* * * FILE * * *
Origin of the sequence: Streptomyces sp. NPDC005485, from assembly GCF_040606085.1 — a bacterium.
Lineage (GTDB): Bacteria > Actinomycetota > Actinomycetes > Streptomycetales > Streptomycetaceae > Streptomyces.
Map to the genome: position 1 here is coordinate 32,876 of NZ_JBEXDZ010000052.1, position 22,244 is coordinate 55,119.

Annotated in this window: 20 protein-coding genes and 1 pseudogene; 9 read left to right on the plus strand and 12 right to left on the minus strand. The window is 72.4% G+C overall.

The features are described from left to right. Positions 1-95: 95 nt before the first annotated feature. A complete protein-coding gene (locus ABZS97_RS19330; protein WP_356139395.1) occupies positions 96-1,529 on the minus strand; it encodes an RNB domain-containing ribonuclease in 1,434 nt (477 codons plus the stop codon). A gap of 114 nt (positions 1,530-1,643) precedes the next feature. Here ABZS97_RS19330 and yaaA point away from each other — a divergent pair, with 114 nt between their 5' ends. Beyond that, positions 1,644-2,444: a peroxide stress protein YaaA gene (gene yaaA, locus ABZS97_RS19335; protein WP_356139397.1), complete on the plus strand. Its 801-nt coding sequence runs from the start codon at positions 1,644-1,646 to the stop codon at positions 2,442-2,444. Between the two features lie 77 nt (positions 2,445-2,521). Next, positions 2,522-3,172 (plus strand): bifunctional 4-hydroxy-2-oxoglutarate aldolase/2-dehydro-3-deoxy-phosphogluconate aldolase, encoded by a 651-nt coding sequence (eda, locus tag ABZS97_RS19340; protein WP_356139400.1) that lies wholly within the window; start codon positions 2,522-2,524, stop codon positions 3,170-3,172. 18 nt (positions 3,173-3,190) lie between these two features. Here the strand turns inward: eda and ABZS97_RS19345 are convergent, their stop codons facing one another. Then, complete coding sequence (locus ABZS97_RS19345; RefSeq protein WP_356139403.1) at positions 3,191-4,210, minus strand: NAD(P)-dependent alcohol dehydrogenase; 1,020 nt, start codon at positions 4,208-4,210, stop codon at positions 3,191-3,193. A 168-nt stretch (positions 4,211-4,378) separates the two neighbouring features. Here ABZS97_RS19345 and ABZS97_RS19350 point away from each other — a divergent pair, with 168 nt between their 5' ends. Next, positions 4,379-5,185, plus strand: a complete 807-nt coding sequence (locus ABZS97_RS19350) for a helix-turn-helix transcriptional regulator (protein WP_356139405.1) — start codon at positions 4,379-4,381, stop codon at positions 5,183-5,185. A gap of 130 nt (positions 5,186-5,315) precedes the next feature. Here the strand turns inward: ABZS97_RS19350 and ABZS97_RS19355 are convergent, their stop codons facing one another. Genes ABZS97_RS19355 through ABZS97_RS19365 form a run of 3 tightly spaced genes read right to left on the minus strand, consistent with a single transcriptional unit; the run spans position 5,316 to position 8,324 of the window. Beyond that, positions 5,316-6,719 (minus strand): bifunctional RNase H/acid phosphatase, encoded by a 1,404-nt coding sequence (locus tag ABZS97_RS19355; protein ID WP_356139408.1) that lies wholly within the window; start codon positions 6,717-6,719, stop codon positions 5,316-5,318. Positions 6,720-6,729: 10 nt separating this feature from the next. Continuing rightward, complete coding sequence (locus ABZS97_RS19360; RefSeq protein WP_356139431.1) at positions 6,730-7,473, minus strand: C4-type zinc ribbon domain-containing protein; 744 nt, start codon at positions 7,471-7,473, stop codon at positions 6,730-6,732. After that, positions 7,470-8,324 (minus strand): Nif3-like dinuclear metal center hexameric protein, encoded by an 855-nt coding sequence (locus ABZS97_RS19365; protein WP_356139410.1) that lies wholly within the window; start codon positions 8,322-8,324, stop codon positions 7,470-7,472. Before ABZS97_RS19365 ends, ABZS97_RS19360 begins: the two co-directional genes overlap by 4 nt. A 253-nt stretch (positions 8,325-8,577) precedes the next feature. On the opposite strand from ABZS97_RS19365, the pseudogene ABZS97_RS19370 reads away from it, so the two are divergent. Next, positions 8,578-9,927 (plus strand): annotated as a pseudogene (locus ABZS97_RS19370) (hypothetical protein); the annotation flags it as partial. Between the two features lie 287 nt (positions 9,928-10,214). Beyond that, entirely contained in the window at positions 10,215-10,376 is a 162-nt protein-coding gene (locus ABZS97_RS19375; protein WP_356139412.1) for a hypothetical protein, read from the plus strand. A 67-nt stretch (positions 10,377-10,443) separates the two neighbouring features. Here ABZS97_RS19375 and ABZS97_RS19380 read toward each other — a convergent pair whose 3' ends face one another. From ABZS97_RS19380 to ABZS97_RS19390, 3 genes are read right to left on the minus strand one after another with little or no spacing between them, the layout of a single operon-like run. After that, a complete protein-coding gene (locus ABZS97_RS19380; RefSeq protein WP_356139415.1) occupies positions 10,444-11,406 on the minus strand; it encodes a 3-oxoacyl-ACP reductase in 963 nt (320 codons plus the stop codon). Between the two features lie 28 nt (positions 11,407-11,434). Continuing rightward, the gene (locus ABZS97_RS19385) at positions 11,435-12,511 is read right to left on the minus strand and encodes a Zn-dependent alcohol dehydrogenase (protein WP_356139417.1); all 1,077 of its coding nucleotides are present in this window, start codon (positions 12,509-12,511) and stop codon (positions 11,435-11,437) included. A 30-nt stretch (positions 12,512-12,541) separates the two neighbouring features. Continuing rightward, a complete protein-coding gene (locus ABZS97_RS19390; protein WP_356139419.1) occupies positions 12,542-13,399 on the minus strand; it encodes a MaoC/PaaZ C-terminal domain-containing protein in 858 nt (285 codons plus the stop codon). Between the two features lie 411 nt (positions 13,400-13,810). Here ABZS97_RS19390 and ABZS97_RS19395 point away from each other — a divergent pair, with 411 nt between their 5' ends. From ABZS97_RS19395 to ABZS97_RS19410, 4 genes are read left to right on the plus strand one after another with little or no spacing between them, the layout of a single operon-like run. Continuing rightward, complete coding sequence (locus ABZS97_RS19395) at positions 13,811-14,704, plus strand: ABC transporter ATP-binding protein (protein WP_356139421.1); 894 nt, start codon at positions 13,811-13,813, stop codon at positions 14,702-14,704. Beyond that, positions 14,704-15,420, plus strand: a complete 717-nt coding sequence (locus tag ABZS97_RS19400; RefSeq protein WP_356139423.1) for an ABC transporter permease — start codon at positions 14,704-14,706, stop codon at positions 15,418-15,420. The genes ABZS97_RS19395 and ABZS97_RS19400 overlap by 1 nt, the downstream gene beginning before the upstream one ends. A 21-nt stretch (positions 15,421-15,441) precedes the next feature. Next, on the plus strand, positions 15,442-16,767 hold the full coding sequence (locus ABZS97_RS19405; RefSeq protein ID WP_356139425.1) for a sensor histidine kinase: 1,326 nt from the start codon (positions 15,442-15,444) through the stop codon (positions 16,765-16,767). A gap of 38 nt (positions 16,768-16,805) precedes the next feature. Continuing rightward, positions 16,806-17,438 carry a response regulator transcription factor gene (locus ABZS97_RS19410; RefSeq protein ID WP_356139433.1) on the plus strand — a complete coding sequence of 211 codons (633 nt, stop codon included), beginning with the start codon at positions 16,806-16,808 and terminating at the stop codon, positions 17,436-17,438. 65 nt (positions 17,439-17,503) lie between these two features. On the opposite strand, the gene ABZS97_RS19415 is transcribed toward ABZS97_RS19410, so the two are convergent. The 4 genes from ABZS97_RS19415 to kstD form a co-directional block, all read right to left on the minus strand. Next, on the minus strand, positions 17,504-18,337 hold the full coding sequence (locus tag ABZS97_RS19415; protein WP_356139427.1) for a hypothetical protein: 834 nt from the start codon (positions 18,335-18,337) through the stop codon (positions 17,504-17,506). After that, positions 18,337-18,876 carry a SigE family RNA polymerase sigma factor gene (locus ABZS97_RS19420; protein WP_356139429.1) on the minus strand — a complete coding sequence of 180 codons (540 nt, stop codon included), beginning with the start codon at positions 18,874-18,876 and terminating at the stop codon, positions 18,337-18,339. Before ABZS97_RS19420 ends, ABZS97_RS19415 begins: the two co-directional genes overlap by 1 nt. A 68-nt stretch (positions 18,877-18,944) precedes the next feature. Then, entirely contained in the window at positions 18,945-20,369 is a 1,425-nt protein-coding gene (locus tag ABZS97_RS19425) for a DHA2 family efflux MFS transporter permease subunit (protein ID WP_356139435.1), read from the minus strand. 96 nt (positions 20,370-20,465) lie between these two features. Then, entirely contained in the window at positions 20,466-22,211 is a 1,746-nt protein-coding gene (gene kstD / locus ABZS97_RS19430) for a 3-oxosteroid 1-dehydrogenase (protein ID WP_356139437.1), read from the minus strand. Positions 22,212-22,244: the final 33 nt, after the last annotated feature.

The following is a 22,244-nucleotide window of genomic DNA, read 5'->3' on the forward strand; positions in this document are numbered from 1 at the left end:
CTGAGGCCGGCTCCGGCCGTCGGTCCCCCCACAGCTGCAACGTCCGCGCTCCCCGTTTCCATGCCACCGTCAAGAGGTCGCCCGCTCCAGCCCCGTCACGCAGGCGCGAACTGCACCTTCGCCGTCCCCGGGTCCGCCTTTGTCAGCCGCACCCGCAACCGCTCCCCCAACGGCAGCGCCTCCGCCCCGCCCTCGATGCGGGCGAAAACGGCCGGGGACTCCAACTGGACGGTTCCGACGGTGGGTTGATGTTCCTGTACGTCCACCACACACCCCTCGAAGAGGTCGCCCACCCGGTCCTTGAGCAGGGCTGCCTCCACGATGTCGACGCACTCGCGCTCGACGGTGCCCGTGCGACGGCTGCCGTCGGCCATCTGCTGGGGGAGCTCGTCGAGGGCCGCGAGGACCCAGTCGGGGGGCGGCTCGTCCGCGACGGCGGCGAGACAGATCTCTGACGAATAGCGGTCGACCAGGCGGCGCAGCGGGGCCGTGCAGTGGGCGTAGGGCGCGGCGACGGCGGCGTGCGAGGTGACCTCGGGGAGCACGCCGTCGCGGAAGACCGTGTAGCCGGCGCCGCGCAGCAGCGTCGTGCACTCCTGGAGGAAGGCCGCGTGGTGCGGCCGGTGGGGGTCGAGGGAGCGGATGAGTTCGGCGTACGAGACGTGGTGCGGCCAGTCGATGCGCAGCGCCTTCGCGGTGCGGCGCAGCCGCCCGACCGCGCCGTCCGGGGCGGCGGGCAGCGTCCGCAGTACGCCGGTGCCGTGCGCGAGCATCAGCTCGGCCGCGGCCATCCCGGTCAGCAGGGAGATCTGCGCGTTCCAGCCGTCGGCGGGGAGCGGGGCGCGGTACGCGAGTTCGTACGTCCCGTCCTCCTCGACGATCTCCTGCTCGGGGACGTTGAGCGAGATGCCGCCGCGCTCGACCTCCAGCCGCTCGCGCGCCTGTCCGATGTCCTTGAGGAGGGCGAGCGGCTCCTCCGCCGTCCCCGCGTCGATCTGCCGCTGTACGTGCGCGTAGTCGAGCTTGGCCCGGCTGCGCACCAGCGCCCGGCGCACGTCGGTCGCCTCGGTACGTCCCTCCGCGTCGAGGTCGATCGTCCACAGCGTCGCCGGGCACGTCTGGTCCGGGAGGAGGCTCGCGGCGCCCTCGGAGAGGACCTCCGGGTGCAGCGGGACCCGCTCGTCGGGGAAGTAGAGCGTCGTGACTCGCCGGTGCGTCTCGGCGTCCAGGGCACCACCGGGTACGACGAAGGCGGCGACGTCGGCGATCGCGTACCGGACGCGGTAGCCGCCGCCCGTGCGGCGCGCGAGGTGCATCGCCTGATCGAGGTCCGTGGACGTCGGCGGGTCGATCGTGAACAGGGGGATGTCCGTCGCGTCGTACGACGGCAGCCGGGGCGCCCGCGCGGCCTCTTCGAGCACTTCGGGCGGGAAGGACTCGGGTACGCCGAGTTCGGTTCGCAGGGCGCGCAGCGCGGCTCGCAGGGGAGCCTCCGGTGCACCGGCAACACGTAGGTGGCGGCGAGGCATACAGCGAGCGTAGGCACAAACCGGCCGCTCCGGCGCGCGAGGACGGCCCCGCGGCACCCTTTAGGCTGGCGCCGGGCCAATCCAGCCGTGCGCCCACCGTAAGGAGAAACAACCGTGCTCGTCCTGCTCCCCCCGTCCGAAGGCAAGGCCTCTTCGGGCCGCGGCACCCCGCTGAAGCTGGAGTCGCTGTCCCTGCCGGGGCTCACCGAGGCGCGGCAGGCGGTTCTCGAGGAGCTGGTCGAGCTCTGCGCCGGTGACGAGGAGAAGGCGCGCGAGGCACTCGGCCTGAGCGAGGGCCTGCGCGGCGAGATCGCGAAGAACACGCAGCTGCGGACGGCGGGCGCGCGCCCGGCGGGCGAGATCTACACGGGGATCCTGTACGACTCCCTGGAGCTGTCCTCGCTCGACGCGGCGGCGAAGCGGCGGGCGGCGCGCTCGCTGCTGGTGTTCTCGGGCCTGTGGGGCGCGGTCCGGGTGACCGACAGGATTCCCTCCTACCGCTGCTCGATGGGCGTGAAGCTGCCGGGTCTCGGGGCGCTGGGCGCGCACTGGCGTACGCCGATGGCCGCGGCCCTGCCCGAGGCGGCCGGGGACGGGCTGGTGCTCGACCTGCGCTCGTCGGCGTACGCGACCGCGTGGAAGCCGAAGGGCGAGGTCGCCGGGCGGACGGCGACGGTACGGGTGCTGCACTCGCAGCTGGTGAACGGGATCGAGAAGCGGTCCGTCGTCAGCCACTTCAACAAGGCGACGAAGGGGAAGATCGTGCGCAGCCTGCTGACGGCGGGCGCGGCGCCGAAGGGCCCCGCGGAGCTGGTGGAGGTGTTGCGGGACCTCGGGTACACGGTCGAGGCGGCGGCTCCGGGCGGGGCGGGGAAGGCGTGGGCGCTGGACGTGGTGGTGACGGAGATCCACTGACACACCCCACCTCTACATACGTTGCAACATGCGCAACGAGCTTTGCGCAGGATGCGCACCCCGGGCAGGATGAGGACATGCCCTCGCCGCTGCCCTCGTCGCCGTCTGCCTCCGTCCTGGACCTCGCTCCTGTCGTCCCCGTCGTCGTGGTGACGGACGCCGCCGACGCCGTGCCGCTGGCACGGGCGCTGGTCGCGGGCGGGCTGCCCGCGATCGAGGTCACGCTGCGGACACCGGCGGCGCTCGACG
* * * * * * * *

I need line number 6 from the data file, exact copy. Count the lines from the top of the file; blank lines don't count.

The following is a 22,244-nucleotide window of genomic DNA, read 5'->3' on the forward strand; positions in this document are numbered from 1 at the left end: